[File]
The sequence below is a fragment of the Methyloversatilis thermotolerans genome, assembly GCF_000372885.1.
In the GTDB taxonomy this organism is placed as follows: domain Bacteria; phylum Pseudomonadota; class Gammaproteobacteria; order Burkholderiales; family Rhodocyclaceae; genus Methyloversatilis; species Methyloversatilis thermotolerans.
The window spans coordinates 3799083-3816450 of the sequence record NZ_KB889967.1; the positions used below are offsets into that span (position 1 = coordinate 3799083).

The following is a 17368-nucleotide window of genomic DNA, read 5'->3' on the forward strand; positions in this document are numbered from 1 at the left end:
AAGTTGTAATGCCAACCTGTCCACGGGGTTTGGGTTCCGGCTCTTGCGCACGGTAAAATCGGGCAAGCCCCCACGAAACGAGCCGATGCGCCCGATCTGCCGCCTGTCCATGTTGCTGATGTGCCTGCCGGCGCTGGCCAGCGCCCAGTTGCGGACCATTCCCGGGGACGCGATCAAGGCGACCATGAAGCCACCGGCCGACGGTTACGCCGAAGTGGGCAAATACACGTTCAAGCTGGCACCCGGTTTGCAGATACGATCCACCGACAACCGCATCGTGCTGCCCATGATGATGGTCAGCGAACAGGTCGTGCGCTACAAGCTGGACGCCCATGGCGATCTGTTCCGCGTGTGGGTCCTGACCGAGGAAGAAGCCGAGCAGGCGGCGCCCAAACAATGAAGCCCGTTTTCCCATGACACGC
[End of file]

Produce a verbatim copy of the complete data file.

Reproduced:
The sequence below is a fragment of the Methyloversatilis thermotolerans genome, assembly GCF_000372885.1.
In the GTDB taxonomy this organism is placed as follows: domain Bacteria; phylum Pseudomonadota; class Gammaproteobacteria; order Burkholderiales; family Rhodocyclaceae; genus Methyloversatilis; species Methyloversatilis thermotolerans.
The window spans coordinates 3799083-3816450 of the sequence record NZ_KB889967.1; the positions used below are offsets into that span (position 1 = coordinate 3799083).

The following is a 17368-nucleotide window of genomic DNA, read 5'->3' on the forward strand; positions in this document are numbered from 1 at the left end:
AAGTTGTAATGCCAACCTGTCCACGGGGTTTGGGTTCCGGCTCTTGCGCACGGTAAAATCGGGCAAGCCCCCACGAAACGAGCCGATGCGCCCGATCTGCCGCCTGTCCATGTTGCTGATGTGCCTGCCGGCGCTGGCCAGCGCCCAGTTGCGGACCATTCCCGGGGACGCGATCAAGGCGACCATGAAGCCACCGGCCGACGGTTACGCCGAAGTGGGCAAATACACGTTCAAGCTGGCACCCGGTTTGCAGATACGATCCACCGACAACCGCATCGTGCTGCCCATGATGATGGTCAGCGAACAGGTCGTGCGCTACAAGCTGGACGCCCATGGCGATCTGTTCCGCGTGTGGGTCCTGACCGAGGAAGAAGCCGAGCAGGCGGCGCCCAAACAATGAAGCCCGTTTTCCCATGACACGC